- Investments to enhance capability and capacity: Targeted and strategic investment in capabilities and equipment that can be used on domestic and international military operations.
- Defence innovation: Compete for the best ideas to take advantage of the most creative concepts and unique approaches that academics, universities, and the private sector can generate.
- Modernizing the business of Defence: Streamline defence procurement, improve the timely acquisition of much needed military capabilities, and increase economic benefits and create jobs for Canadians.
- Stable, predictable, realistic funding: Improve the financial transparency of the defence budget, clarifying how funds are managed and spent.
Version 5; 2020-02-26 - Source: Committee of the Whole Note, 2019-12-07
Canada and China
- Canada recognizes the need to cooperate with emerging powers in areas of mutual interest, including peace and security in the Asia-Pacific region.
- The Canadian Armed Forces and the Chinese People’s Liberation Army maintain a professional working relationship.
- Canada is committed to maintaining the rules based international order, and will work with our allies and partners to that end.
- We will continue to develop a strong relationship with countries in the Asia-Pacific region.
If pressed on the CAF senior leadership position on Huawei 5G:
- The Government of Canada takes the security of our country’s critical infrastructure very seriously.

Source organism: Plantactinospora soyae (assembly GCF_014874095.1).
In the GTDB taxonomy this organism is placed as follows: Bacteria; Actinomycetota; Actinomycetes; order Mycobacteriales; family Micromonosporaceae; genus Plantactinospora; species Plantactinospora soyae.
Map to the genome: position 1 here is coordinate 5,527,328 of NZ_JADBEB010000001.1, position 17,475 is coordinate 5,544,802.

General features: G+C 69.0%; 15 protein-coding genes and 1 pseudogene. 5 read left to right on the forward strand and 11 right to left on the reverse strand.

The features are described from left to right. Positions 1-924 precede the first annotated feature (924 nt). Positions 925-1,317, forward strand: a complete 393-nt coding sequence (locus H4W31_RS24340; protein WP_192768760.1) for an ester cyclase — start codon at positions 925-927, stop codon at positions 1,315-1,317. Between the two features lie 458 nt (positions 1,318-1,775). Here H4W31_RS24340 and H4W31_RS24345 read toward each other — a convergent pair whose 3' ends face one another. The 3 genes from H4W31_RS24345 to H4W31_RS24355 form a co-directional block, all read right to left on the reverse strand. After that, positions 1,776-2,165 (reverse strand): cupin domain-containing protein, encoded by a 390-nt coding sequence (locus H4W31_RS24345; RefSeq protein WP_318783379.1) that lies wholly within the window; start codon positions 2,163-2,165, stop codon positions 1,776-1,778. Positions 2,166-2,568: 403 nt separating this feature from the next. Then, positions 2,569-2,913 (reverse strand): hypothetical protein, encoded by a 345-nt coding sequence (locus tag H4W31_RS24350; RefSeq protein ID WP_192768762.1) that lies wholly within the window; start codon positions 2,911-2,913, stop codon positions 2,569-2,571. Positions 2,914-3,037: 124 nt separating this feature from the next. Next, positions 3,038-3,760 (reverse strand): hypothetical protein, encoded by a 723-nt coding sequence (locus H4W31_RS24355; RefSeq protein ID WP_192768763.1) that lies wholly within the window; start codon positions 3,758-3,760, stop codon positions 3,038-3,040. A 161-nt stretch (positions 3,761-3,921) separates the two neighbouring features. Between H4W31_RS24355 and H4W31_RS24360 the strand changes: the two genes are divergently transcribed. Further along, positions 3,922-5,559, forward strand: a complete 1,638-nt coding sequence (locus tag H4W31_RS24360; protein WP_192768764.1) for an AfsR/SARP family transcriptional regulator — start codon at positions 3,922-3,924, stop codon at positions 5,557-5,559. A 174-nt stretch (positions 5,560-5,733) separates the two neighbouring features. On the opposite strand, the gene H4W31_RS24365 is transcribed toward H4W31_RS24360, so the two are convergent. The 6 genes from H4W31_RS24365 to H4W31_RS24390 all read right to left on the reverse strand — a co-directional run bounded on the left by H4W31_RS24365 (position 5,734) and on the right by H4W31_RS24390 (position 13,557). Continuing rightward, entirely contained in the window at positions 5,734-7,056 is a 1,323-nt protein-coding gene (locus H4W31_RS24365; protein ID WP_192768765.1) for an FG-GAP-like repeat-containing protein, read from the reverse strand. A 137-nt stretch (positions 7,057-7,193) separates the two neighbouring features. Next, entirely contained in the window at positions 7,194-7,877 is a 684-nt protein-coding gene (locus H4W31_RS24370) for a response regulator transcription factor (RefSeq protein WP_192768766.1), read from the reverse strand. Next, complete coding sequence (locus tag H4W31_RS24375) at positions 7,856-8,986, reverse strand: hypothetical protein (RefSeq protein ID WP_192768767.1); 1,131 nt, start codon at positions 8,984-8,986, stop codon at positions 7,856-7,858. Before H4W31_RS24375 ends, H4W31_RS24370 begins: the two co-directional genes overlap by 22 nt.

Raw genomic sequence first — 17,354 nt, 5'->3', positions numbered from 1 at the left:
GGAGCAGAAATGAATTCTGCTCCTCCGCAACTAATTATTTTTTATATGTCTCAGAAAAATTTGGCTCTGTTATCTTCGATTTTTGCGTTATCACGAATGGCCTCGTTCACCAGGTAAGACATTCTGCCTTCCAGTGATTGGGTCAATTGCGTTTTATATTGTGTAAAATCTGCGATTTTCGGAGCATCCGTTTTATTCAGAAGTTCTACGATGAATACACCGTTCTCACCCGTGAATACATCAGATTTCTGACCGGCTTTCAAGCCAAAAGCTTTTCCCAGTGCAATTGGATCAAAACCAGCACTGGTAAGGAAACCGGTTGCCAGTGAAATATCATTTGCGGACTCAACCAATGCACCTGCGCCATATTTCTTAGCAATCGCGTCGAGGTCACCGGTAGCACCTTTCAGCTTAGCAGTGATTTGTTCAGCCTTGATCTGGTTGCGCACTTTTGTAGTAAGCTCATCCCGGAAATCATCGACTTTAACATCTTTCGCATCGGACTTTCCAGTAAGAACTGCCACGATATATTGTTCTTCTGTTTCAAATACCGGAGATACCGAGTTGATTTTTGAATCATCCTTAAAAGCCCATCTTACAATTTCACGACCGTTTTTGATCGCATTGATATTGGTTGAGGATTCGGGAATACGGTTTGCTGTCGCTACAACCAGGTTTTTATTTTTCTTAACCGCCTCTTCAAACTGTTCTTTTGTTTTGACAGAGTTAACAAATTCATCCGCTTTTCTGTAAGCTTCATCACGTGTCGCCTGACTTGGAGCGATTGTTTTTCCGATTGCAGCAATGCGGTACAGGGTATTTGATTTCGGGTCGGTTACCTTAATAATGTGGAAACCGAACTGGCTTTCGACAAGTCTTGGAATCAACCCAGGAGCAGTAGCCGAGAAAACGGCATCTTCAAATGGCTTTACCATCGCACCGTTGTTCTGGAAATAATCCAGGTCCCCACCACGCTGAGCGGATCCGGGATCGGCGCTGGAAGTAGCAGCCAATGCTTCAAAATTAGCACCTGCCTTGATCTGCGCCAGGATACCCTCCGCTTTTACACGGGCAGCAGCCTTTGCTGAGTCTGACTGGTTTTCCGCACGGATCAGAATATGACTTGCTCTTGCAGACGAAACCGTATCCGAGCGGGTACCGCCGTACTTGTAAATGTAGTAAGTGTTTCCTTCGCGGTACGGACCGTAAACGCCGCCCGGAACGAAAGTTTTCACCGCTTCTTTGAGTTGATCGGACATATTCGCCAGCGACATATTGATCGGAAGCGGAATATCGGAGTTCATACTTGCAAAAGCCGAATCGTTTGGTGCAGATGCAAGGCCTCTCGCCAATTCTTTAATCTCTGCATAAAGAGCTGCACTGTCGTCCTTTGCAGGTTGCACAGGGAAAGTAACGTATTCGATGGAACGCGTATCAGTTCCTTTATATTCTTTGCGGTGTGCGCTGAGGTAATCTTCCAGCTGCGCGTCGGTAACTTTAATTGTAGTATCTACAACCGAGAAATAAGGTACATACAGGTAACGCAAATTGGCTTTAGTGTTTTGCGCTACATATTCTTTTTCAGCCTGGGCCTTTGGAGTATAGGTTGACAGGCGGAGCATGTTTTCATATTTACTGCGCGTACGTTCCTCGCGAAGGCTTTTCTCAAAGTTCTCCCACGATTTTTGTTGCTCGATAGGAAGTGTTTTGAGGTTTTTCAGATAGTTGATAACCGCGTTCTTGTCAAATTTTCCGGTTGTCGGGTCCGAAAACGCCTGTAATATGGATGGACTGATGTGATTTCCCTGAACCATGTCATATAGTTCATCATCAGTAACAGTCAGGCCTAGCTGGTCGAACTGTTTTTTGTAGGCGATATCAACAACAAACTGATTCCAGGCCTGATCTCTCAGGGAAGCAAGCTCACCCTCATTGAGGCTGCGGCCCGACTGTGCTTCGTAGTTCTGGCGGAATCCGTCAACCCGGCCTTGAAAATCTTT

- 5G networks will be a key driver of innovation and enable new technologies such as cleaner energy and smart cities.
- While I cannot comment on specific companies, the Government of Canada is currently reviewing its approach to emerging 5G technology.
- Public Safety is leading this important review, in collaboration with its partners including the Communications Security Establishment and National Defence.
- The Government of Canada remains committed to the security of Canadian networks and will take the appropriate decision in due course.
If pressed on the Canadian Armed Forces Sport Delegation to World Military Games in China:
- Military sporting events provide an opportunity for the Canadian Armed Forces to represent Canada on the world stage.
- Canada regularly participates in these events to foster cooperation and dialogue with allies, partners and other participating countries.
- National Defence is currently examining engagements with China on a case-by-case basis.
- National Defence sent a Canadian delegation of 114 athletes to the 2019 World Military Games held in China.
Special Committee on Canada-China Relations
- The Special Committee on Canada-China Relations (CACN) was established through a Conservative Opposition motion in 2020 to conduct hearings to examine and review all aspects of the Canada-China relationship, including consular, economic, legal, security, and diplomatic relations.
- To date, the Committee has demonstrated interest in issues such as the Government’s strategy on China, Canada’s participation in the 2019 World Military Games, China’s trade relationship with Canada and others such as the U.S., Government efforts to release Michael Spavor and Michael Korvrig, Ms. Meng Wanzhou’s extradition case, and the Government’s response to the Coronavirus outbreak.